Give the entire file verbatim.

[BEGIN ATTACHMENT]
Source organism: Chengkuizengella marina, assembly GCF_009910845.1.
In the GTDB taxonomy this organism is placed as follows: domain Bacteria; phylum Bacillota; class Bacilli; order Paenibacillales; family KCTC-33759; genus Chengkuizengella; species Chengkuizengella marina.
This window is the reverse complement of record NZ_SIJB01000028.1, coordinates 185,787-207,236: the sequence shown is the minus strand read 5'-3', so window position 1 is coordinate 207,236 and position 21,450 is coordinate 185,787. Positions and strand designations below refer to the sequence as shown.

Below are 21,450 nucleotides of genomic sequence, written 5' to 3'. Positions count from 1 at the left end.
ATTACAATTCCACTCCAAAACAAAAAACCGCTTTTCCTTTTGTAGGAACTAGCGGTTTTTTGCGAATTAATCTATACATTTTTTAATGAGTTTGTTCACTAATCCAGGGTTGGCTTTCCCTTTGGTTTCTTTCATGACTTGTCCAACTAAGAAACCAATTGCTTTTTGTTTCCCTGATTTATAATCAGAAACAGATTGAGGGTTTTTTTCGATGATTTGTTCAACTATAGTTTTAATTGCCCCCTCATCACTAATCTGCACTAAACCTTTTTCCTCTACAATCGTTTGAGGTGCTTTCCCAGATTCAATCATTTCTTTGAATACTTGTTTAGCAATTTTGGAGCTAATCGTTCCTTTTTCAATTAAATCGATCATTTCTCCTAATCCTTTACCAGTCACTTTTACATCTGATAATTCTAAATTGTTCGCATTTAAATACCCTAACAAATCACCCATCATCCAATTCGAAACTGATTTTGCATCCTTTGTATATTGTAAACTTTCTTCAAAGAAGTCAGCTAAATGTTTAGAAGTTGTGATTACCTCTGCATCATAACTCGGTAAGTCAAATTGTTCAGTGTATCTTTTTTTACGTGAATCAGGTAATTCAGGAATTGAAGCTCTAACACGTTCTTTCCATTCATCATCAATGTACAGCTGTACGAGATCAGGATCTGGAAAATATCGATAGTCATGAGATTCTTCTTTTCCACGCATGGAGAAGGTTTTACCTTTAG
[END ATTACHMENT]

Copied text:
Source organism: Chengkuizengella marina, assembly GCF_009910845.1.
In the GTDB taxonomy this organism is placed as follows: domain Bacteria; phylum Bacillota; class Bacilli; order Paenibacillales; family KCTC-33759; genus Chengkuizengella; species Chengkuizengella marina.
This window is the reverse complement of record NZ_SIJB01000028.1, coordinates 185,787-207,236: the sequence shown is the minus strand read 5'-3', so window position 1 is coordinate 207,236 and position 21,450 is coordinate 185,787. Positions and strand designations below refer to the sequence as shown.

Below are 21,450 nucleotides of genomic sequence, written 5' to 3'. Positions count from 1 at the left end.
ATTACAATTCCACTCCAAAACAAAAAACCGCTTTTCCTTTTGTAGGAACTAGCGGTTTTTTGCGAATTAATCTATACATTTTTTAATGAGTTTGTTCACTAATCCAGGGTTGGCTTTCCCTTTGGTTTCTTTCATGACTTGTCCAACTAAGAAACCAATTGCTTTTTGTTTCCCTGATTTATAATCAGAAACAGATTGAGGGTTTTTTTCGATGATTTGTTCAACTATAGTTTTAATTGCCCCCTCATCACTAATCTGCACTAAACCTTTTTCCTCTACAATCGTTTGAGGTGCTTTCCCAGATTCAATCATTTCTTTGAATACTTGTTTAGCAATTTTGGAGCTAATCGTTCCTTTTTCAATTAAATCGATCATTTCTCCTAATCCTTTACCAGTCACTTTTACATCTGATAATTCTAAATTGTTCGCATTTAAATACCCTAACAAATCACCCATCATCCAATTCGAAACTGATTTTGCATCCTTTGTATATTGTAAACTTTCTTCAAAGAAGTCAGCTAAATGTTTAGAAGTTGTGATTACCTCTGCATCATAACTCGGTAAGTCAAATTGTTCAGTGTATCTTTTTTTACGTGAATCAGGTAATTCAGGAATTGAAGCTCTAACACGTTCTTTCCATTCATCATCAATGTACAGCTGTACGAGATCAGGATCTGGAAAATATCGATAGTCATGAGATTCTTCTTTTCCACGCATGGAGAAGGTTTTACCTTTAG